How to Assess Medical Group Performance

June 14, 2022

By: Cordell Mack and Scott Ackman

The following article was published by the American Association of Provider Compensation Professionals

Organizations are revisiting medical group strategy and physician alignment in the face of private equity investment, growing medical group losses, and a decline in overall performance. Approaches on how to address medical group performance vary but can broadly be categorized as performance optimization (i.e., enhancing the current alignment vehicle) or pursuing a structure change to an existing model that improves sustainability. In lieu of performance-focused optimization, organizations are increasingly considering whether there are alignment models that are more sustainable and functional than traditional employment given the price transparency and site neutrality trends. The following article explores the evaluation of current medical group performance.

More health systems are taking a multi-faceted approach to maximize medical group performance. The exponential growth in physician and advanced practice provider employment and the growth in reimbursement tied to cost, quality, and access have heightened the importance of medical group strategy. However, many organizations continue to experience underperformance across several domains (cost, growth, access, etc.), and attempts to improve performance have stalled or been met with significant resistance. In most cases, the definition of performance is too narrow to identify the actionable strategies necessary for improvement.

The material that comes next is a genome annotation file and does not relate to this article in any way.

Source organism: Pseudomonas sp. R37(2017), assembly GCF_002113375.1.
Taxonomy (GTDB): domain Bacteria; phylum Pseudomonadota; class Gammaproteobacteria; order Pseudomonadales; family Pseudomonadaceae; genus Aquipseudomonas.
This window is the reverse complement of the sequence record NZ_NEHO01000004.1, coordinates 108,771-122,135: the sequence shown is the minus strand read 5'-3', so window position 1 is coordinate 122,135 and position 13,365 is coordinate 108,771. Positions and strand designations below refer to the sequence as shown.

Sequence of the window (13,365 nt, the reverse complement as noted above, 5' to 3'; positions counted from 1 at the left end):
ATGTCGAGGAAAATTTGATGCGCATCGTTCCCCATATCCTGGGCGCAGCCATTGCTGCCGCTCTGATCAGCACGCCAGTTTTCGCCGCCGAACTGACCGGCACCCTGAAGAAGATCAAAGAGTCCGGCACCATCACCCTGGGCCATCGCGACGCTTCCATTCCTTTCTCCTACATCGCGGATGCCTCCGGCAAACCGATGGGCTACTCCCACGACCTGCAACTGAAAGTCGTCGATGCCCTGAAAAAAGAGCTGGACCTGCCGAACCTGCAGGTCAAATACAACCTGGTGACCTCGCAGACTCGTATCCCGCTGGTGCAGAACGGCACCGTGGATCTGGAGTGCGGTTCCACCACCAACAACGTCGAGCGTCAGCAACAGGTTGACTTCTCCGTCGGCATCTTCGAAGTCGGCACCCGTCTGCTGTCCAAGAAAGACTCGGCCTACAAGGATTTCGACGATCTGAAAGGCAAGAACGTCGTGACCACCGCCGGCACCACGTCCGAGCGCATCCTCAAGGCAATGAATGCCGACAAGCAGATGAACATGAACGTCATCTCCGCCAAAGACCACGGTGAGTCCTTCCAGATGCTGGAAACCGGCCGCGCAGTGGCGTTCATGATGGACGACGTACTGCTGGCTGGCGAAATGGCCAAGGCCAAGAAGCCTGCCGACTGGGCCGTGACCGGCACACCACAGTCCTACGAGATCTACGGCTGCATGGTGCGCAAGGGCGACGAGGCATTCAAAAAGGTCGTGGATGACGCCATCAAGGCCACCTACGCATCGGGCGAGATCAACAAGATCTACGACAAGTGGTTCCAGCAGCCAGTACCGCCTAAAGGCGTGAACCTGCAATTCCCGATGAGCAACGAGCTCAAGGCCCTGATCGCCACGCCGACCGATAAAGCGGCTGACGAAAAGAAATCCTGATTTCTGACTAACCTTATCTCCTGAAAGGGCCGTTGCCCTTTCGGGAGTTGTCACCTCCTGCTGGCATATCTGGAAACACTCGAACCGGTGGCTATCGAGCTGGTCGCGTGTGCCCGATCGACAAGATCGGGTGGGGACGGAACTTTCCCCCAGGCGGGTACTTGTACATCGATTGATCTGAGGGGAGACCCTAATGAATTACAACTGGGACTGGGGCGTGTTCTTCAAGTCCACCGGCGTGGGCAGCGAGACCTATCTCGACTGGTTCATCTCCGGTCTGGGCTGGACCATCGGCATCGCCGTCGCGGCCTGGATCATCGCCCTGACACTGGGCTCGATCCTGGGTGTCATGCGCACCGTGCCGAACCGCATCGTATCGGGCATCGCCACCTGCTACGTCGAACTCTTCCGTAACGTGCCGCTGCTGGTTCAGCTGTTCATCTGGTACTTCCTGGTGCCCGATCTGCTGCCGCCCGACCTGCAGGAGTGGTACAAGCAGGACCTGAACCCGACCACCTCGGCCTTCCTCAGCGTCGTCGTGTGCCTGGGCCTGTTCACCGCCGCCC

Measurement of medical group performance and provider efficiency has historically been based on investment or operating loss per physician. In VMG Health’s experience, questions pertaining to a medical group optimization are complicated and require consideration of several indicators. Commonly used measures like investment per physician and provider FTE are helpful but can be misconstrued without proper context due to a myriad of factors. Some of these factors include but are not limited to medical group provider composition (e.g., primary care, hospital-based, pediatric subspecialties, etc.), medical group structure, care model, payor contracting strategy, overhead allocation, and payor mix.